The Night Raven
Author: Johan Rundberg
Translator: A.A. Prime
Published November 1st, 2023 by Amazon Crossing Kids
Summary: Mika is not your average orphan—and she’s about to prove it.
It’s 1880, and in the frigid city of Stockholm, death lurks around every corner. Twelve-year-old Mika knows that everyone in her orphanage will struggle to survive this winter. But at least the notorious serial killer the Night Raven is finally off the streets…or is he?
Mika is shocked when a newborn baby is left at the orphanage in the middle of the night, by a boy with a cryptic message. Who is he? And who is this “Dark Angel” he speaks of? When a detective shows up, Mika senses something even more sinister is going on.
Drawn in by Mika’s unique ability to notice small details—a skill Mika has always used to survive—the gruff Detective Hoff unwittingly recruits her to help him with his investigation into a gruesome murder. Mika knows she should stay far, far away, and yet…with such little hope for her future, could this be an opportunity? Maybe, just maybe, this is Mika’s chance to be someone who matters.
★“This gripping, fast-paced mystery comes together well, with Mika’s deductions based firmly in logic and connections based in her own clear observations…A thrilling and thoughtful period murder mystery.” —Kirkus Reviews (starred review)
“Mika is a brave, resourceful heroine, and her warm relationships with Valdemar and her peers at the orphanage counterbalance the bleak backdrop.” ―Publishers Weekly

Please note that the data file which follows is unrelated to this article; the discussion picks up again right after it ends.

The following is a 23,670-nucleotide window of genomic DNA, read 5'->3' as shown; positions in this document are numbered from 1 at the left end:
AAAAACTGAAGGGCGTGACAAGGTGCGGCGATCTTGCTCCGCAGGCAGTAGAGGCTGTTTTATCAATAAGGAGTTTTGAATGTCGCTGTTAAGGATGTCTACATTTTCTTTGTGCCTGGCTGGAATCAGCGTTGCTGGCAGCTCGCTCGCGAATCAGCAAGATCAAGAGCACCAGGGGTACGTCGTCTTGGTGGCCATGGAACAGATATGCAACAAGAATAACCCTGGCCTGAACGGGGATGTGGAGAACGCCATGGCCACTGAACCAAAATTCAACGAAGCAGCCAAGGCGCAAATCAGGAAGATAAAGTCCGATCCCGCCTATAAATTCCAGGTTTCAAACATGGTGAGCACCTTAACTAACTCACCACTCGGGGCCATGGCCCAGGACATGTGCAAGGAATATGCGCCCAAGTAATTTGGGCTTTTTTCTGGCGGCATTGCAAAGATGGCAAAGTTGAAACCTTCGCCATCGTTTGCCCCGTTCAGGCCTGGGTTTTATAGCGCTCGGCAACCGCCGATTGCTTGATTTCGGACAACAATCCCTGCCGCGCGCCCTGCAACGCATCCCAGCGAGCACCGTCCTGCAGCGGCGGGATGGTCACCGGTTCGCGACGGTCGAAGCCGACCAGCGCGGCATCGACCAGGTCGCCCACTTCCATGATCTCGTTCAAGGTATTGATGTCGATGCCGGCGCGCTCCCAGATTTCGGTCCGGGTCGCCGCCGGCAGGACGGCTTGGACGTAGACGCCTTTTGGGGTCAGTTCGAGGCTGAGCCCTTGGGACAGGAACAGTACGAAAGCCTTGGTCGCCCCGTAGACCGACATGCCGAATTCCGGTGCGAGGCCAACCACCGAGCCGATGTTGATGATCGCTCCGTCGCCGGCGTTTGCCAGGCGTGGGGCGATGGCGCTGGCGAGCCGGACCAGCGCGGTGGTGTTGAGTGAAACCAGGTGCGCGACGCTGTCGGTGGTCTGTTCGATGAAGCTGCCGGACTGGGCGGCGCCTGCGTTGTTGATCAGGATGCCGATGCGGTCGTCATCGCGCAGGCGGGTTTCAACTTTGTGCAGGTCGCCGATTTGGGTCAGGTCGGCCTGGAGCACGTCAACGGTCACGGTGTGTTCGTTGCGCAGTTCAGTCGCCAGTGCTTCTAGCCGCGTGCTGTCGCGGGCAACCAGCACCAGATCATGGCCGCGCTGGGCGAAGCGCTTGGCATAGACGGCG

“Originally published in Sweden, the novel ends with justice done and, for Mika, a newfound sense of purpose. While not every mystery introduced is solved, this is only the first volume in the Moonwind Mysteries series.” ―Booklist
★“This English translation of Rundberg’s lively historical mystery…is something to celebrate…Joyous, funny, suspenseful, and serious—an unusual and winning combination for middle-grade readers. Let’s hope its three sequels appear in [A. A.] Prime’s English translation, too.” —The Horn Book (starred review)
“Middle-school-age historical mystery fans will appreciate the fast-moving story and intriguing setting, as well as the splashes of humor throughout.” ―Historical Novels Review
“It’s a testament to the authors that none of the solutions comes easily — in any good mystery story, truth is a messy and painful business.” —The New York Times Book Review
About the Author & Translator:
Johan Rundberg is an award-winning author of children’s books who lives in Stockholm. He has written picture books, early readers, and middle grade, including Kärlekspizzan, Knockad Romeo, and the series Häxknuten. In 2021, he was awarded Sweden’s most prestigious literary prize, the August Prize, in the children’s and YA category for Nattkorpen, the original edition of The Night Raven, which was first written in Swedish. Nattkorpen was also the winner of a Swedish Crimetime Award in the children’s and YA category. There are now four books in this series published in Sweden.
A. A. Prime (Annie Prime) is an award-winning translator of Swedish literature. She was born in London and traveled the world studying a number of languages before settling in the English coastal town of Hastings. She now works full-time as a translator, specializing in the weird, witty, and wonderful world of children’s and young adult fiction. She holds an MA in translation from University College London and has published more than twenty books in the UK and US. In her free time, she can be found belly dancing, folk singing, horse riding, and sea swimming.
Review: Mika is such an impressive detective! Following her unexpected journey helping Detective Hoff solve a murder, the reader gets insight into her process of finding and following clues–very Sherlock Holmes-y! I was a bit worried, at first, that the story was going to be slow because it starts with something that seems so unrelated to what the book promises, but not long after everything starts to happen and we learn later that the beginning definitely connects to the story.